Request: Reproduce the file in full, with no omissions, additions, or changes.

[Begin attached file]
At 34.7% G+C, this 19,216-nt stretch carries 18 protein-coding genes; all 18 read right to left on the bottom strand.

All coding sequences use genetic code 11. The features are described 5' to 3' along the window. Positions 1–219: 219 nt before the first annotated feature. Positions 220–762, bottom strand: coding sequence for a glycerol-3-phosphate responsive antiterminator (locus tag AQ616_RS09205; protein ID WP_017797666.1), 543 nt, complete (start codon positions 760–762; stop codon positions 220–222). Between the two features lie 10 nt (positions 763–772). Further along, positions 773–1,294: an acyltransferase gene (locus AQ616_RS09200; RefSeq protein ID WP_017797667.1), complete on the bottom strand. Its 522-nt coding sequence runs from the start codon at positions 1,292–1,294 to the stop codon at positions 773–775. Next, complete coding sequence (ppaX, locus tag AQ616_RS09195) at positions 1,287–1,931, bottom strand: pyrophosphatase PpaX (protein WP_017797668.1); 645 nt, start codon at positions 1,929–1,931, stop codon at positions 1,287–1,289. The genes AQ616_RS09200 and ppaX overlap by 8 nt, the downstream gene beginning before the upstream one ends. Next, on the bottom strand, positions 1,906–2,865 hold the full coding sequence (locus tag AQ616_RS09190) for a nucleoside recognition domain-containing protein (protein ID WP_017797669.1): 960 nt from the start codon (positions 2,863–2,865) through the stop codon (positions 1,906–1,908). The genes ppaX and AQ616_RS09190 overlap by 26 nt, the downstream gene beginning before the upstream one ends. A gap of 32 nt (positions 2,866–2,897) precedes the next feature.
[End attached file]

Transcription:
At 34.7% G+C, this 19,216-nt stretch carries 18 protein-coding genes; all 18 read right to left on the bottom strand.

All coding sequences use genetic code 11. The features are described 5' to 3' along the window. Positions 1–219: 219 nt before the first annotated feature. Positions 220–762, bottom strand: coding sequence for a glycerol-3-phosphate responsive antiterminator (locus tag AQ616_RS09205; protein ID WP_017797666.1), 543 nt, complete (start codon positions 760–762; stop codon positions 220–222). Between the two features lie 10 nt (positions 763–772). Further along, positions 773–1,294: an acyltransferase gene (locus AQ616_RS09200; RefSeq protein ID WP_017797667.1), complete on the bottom strand. Its 522-nt coding sequence runs from the start codon at positions 1,292–1,294 to the stop codon at positions 773–775. Next, complete coding sequence (ppaX, locus tag AQ616_RS09195) at positions 1,287–1,931, bottom strand: pyrophosphatase PpaX (protein WP_017797668.1); 645 nt, start codon at positions 1,929–1,931, stop codon at positions 1,287–1,289. The genes AQ616_RS09200 and ppaX overlap by 8 nt, the downstream gene beginning before the upstream one ends. Next, on the bottom strand, positions 1,906–2,865 hold the full coding sequence (locus tag AQ616_RS09190) for a nucleoside recognition domain-containing protein (protein ID WP_017797669.1): 960 nt from the start codon (positions 2,863–2,865) through the stop codon (positions 1,906–1,908). The genes ppaX and AQ616_RS09190 overlap by 26 nt, the downstream gene beginning before the upstream one ends. A gap of 32 nt (positions 2,866–2,897) precedes the next feature.